That was how it started.


Observation Post 4954-A's surroundings were picturesque. It was a small old cabin smack-dab in the middle of a meadow in the Canadian Rockies. Wildflowers erupted from it, the epicenter of the blast, spreading in every conceivable direction. The mountains spread and smeared across the background, hemming it in in a valley among the clouds.

The post itself was a two-story plank cabin, beaten and weathered. The Foundation had found it and refurbished it, giving it the air of a turn-of-the-century National Park relic. Everyone assigned there had agreed it was a very nice place to live.

Thackery was being flown in via helicopter.

"This used to be Switzerland," the helicopter pilot said to her through her headset.

"What?" Thackery asked.

"The mountains stood in for the Alps."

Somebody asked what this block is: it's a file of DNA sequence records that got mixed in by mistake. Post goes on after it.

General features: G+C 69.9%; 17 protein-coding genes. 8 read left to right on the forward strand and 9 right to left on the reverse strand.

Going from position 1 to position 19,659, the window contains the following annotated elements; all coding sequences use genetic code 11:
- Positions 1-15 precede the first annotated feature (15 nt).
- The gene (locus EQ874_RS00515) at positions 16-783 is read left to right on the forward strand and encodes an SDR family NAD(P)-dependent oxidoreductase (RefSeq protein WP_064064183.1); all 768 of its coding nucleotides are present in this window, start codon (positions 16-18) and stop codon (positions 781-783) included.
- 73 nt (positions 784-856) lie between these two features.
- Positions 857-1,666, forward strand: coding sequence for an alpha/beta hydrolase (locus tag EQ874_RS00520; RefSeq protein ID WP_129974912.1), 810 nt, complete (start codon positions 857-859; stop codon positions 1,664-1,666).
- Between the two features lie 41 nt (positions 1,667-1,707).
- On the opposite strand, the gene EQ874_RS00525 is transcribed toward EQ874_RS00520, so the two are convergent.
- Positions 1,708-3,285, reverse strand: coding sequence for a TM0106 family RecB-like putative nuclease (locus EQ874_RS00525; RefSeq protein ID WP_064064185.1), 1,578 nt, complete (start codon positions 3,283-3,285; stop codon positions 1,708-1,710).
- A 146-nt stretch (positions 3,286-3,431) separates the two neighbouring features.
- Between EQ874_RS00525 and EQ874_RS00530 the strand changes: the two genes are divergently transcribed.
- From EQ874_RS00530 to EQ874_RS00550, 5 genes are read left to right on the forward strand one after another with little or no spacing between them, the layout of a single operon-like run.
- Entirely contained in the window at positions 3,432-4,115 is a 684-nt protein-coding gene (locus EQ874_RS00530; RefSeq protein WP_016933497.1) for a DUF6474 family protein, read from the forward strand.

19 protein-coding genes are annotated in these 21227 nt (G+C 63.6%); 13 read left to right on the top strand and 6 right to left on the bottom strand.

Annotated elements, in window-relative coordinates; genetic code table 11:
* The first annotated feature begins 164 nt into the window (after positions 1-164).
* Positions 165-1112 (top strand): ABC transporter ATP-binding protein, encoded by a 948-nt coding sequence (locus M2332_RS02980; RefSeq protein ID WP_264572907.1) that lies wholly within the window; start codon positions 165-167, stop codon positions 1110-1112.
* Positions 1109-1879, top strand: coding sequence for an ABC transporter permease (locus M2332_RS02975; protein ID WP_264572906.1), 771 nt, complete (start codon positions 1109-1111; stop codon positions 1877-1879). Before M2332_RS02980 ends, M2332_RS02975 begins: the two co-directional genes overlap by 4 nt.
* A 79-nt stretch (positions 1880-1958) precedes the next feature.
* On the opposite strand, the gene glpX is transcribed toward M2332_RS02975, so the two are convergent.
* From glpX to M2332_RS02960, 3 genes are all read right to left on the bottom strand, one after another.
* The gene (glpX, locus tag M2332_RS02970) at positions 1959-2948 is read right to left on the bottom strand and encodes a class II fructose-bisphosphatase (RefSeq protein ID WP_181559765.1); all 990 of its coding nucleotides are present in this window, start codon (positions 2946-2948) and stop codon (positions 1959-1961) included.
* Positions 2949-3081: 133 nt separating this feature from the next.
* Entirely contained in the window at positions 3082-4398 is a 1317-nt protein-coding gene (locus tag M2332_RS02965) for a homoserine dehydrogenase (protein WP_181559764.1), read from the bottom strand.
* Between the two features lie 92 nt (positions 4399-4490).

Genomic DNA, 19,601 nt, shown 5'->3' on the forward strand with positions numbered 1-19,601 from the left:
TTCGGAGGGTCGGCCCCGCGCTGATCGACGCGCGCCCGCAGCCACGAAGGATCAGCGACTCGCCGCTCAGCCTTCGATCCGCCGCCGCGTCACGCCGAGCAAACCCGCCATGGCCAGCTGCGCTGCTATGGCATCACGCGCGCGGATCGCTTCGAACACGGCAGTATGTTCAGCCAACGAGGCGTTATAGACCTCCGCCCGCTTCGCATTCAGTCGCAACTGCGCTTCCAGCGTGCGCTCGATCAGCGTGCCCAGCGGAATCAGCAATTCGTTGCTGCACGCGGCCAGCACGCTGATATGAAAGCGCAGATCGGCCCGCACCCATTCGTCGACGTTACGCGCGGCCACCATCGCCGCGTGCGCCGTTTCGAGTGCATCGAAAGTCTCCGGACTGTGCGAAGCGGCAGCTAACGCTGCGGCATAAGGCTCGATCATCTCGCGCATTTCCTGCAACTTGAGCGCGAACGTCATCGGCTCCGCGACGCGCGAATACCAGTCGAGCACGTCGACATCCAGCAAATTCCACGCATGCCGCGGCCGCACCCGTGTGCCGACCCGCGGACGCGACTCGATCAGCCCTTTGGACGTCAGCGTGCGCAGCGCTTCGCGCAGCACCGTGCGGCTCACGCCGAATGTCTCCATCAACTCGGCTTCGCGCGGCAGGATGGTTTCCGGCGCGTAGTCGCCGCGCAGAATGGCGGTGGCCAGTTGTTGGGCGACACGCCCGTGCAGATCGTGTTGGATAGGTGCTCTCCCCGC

"I see," Thackery said, still confused. Her earpiece buzzed.

-the Canadian Rockies served as a stand-in for the Alps for many motion pictures in the last century

"Thank you, Archive," Thackery muttered. "You're a real help."

She could see it, though. The mountains had the suitable grandiosity, the right snow. Even the cabin, when you saw it, looked right for the part. All the pieces seemed to shift, right in front of her eyes, rearranging themselves into a little diorama. She started to see ghostly little glimmers of yodelers and cowbells, skiers and glamour, durndels and strudel, creep in. It was comforting, in its way.

"We're setting down now," the pilot said.

The wildflowers ripped and withered as the helicopter set down. A rather sour-faced and solidly-built young man stood at the edge of the meadow, watching the descent. He ran up and helped Thackery out of the helicopter.

"Jenna Thackery?" he yelled over the rotors.

"That's me," she yelled back.

"This way."

"I can't imagine what you're doing down here," he said, as the helicopter lifted back off. "We have the situation pretty well under control here."

Thackery shrugged. "It was a request," she said, trying to sound resigned. "I couldn't refuse."